Ludwik Fleck and the causative agent of syphilis: Sociology or pathology of science? A rejoinder to Jean Lindenmann
David Bourget (Western Ontario)
David Chalmers (ANU, NYU)
Rafael De Clercq
Ezio Di Nucci
Jack Alan Reynolds
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Studies in History and Philosophy of Science Part C 33 (4):733-750 (2002)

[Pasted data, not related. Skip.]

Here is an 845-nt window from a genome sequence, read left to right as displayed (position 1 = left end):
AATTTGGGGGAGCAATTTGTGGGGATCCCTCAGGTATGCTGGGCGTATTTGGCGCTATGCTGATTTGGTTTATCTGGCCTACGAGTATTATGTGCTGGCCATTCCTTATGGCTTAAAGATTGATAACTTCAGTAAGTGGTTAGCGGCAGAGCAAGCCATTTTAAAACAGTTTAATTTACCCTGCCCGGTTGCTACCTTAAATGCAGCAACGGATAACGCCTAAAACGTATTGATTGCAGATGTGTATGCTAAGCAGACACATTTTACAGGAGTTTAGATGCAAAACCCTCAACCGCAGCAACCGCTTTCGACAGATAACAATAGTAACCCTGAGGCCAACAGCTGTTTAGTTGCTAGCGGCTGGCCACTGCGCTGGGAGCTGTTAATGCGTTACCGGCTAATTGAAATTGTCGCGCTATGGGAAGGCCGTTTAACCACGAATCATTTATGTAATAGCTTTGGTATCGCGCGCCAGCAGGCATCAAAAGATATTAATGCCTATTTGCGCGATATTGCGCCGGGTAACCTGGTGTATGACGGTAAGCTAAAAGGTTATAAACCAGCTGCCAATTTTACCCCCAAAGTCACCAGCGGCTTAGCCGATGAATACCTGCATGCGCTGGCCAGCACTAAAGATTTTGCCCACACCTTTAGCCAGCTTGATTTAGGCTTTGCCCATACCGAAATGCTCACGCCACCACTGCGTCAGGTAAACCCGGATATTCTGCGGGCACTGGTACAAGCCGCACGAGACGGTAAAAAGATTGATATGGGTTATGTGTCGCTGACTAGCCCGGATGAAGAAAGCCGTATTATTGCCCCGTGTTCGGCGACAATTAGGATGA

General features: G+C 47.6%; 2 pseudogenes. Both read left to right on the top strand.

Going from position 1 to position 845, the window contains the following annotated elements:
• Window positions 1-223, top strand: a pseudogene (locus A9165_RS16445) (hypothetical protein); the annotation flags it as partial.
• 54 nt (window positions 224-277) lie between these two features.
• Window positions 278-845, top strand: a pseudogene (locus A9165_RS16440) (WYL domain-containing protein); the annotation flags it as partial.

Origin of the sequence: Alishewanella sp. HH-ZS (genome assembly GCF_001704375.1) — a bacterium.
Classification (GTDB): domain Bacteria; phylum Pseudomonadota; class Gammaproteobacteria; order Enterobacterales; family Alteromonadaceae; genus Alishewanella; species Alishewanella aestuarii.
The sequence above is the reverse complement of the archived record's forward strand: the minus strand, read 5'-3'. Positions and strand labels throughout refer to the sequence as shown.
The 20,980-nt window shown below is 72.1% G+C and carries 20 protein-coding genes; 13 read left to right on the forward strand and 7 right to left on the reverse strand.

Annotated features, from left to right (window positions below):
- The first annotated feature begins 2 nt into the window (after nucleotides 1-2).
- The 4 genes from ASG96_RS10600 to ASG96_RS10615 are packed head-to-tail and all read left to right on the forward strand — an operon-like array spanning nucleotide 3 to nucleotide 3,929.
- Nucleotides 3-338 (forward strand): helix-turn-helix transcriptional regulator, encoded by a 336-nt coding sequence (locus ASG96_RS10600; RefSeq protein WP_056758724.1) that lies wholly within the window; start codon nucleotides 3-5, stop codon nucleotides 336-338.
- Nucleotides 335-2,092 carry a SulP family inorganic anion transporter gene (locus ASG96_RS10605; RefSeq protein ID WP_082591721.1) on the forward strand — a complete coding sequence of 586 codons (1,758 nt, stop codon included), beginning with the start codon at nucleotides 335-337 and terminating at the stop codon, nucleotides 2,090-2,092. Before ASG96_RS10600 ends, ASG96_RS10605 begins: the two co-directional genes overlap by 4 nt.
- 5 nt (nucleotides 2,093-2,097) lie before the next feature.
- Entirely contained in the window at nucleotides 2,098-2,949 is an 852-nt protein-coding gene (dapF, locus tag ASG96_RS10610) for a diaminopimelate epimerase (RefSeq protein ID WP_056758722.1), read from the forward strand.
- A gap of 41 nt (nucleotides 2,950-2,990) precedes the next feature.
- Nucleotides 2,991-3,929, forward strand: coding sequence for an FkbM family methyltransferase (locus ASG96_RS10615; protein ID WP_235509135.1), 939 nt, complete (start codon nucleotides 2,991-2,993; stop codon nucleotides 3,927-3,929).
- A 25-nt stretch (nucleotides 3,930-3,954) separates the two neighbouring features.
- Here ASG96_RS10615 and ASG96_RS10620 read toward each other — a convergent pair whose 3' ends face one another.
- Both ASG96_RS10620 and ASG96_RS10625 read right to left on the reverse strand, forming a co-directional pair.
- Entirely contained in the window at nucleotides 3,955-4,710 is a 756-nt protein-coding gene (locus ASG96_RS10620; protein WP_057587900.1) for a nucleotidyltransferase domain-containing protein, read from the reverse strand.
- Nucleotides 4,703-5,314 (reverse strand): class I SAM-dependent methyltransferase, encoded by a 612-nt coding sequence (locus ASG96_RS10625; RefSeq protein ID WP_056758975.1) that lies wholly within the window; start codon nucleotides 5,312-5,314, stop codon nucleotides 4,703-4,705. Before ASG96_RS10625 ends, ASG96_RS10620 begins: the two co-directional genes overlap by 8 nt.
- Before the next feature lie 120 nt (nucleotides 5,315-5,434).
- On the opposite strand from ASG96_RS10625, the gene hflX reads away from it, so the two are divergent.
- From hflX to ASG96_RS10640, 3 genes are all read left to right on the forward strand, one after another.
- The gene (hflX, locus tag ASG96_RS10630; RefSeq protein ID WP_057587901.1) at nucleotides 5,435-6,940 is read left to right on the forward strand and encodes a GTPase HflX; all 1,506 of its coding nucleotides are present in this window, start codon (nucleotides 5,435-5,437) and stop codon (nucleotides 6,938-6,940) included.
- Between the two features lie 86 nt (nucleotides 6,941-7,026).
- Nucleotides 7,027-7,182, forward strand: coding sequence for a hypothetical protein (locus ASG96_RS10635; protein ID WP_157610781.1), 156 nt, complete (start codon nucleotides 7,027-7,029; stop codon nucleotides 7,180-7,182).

In 1905 two different microbes were proposed to fill the vacant role of etiologic agent for syphilis, one, the Cytorrhyctes luis, by John Siegel, the other, Spirochaeta pallida, by Fritz Schaudinn. After gathering and reviewing the evidence the majority of medical scientists decided in favor of Schaudinn's candidate. In a previous issue Jean Lindenmann challenged Ludwik Fleck's suggestion that under suitable social conditions Siegel's candidate could just as well have won acceptance by the scientific community (). To refute this counterfactual thesis, Lindenmann presented an asymmetric account of the dispute over the etiology of syphilis. He adopted the view of the proponents that Schaudinn's spirochete had already been there in syphilitic lesions for centuries, only awaiting the discovery of an appropriate staining technique to be revealed. Here a more symmetric analysis of the episode will be attempted, paying serious attention to the arguments put forward by the spirochete's opponents, who expatiated on the many possibilities of inadvertently creating artifacts through microscopic preparation and staining. The symmetric account that is presented in this rejoinder thus aims to trace the simultaneous construction of facts and artifacts. It will not, however, resurrect Fleck's counterfactual thesis.
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